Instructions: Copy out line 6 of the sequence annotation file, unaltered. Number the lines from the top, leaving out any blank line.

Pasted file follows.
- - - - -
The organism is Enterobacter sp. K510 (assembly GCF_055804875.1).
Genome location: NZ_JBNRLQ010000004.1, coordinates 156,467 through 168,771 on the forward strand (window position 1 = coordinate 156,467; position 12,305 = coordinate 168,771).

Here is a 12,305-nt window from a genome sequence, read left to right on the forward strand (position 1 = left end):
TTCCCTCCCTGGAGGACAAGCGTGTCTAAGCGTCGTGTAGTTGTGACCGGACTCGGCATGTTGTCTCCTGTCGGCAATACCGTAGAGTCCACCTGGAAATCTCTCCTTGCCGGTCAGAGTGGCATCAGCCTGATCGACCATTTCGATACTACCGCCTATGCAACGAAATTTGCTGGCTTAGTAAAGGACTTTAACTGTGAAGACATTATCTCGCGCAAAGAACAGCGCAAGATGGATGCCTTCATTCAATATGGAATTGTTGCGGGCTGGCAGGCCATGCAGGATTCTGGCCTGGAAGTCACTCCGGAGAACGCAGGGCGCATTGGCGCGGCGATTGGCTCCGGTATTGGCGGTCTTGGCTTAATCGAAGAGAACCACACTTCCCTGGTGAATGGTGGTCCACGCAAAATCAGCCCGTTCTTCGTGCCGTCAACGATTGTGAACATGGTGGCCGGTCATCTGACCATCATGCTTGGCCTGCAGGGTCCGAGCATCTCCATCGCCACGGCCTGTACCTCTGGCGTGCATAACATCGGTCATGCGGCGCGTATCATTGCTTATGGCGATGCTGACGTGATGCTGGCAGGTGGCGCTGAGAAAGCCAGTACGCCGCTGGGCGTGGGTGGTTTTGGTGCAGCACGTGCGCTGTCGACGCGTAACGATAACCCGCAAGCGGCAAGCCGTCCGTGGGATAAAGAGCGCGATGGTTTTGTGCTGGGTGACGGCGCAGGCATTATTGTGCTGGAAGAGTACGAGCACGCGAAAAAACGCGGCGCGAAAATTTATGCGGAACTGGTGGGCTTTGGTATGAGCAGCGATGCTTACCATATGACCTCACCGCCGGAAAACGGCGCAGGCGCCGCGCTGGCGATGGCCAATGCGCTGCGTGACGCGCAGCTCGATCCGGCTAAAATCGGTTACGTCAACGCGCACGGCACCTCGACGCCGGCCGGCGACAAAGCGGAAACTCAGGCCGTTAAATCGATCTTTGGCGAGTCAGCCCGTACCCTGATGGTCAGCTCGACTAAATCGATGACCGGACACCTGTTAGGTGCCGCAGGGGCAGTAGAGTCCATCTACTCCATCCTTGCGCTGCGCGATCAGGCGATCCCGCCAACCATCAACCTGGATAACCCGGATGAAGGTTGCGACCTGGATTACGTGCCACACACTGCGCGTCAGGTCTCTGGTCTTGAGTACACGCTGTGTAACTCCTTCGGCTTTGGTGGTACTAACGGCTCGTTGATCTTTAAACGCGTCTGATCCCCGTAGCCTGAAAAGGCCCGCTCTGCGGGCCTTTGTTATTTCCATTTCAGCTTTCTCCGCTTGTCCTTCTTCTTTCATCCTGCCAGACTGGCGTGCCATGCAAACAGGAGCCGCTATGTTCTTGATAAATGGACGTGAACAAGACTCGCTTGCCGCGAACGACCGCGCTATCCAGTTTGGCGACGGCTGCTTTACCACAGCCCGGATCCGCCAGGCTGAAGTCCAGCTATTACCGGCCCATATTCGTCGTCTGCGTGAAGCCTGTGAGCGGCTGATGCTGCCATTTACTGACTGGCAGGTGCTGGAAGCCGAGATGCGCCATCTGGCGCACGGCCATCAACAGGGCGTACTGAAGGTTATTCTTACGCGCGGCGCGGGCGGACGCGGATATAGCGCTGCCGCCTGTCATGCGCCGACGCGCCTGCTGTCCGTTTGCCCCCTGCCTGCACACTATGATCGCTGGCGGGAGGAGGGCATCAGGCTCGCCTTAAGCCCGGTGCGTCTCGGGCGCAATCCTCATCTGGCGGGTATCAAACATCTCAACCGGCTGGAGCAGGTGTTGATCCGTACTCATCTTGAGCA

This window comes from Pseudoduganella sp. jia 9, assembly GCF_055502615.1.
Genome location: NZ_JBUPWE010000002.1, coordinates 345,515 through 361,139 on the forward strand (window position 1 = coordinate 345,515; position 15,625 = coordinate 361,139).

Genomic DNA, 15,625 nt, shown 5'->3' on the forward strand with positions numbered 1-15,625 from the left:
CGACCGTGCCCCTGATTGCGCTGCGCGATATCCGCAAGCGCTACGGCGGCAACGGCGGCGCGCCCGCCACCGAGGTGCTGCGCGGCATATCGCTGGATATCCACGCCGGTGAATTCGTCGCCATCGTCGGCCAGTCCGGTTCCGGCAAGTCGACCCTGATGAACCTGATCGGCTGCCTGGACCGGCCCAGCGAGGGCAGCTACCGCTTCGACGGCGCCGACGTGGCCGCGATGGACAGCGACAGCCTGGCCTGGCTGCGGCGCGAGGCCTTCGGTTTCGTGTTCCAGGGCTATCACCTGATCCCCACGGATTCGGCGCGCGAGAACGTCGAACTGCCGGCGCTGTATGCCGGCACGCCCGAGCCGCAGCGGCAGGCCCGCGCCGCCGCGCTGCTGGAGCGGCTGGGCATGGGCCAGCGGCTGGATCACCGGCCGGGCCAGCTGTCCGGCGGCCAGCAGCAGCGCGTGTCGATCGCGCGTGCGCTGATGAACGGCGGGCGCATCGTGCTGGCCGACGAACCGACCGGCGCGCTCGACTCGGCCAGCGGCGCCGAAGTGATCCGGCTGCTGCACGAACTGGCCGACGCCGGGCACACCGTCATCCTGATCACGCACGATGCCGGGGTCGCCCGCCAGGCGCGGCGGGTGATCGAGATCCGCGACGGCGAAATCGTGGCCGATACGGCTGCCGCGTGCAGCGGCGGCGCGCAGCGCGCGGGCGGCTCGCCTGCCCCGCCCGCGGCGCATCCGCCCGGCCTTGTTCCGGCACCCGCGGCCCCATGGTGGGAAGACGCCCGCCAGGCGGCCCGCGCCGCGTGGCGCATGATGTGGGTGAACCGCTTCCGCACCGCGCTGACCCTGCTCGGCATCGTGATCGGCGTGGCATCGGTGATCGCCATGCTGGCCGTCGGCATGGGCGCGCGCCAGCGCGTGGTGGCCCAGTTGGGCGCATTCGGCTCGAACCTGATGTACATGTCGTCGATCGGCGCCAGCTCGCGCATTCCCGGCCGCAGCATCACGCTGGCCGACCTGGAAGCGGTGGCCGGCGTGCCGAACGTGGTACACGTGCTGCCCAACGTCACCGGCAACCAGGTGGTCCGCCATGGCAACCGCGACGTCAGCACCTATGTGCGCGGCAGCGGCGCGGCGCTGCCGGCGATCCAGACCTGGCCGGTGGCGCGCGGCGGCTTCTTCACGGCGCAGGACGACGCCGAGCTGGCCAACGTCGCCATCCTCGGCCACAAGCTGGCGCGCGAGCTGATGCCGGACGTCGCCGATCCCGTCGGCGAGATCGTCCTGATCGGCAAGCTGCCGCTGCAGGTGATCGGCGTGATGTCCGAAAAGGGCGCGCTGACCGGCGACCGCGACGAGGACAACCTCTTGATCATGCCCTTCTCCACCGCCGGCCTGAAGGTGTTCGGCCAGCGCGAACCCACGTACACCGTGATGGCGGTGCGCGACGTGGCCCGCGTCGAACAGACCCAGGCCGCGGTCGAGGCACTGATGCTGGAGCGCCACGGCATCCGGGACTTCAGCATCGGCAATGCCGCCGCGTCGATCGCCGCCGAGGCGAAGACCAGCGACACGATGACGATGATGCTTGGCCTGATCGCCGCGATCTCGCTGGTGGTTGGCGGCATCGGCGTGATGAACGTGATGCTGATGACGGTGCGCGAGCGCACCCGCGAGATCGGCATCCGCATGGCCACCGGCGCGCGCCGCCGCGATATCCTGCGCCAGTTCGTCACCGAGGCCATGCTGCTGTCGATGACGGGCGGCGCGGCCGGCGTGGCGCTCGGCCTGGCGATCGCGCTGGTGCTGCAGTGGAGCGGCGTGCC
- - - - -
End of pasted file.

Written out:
Genome location: NZ_JBUPWE010000002.1, coordinates 345,515 through 361,139 on the forward strand (window position 1 = coordinate 345,515; position 15,625 = coordinate 361,139).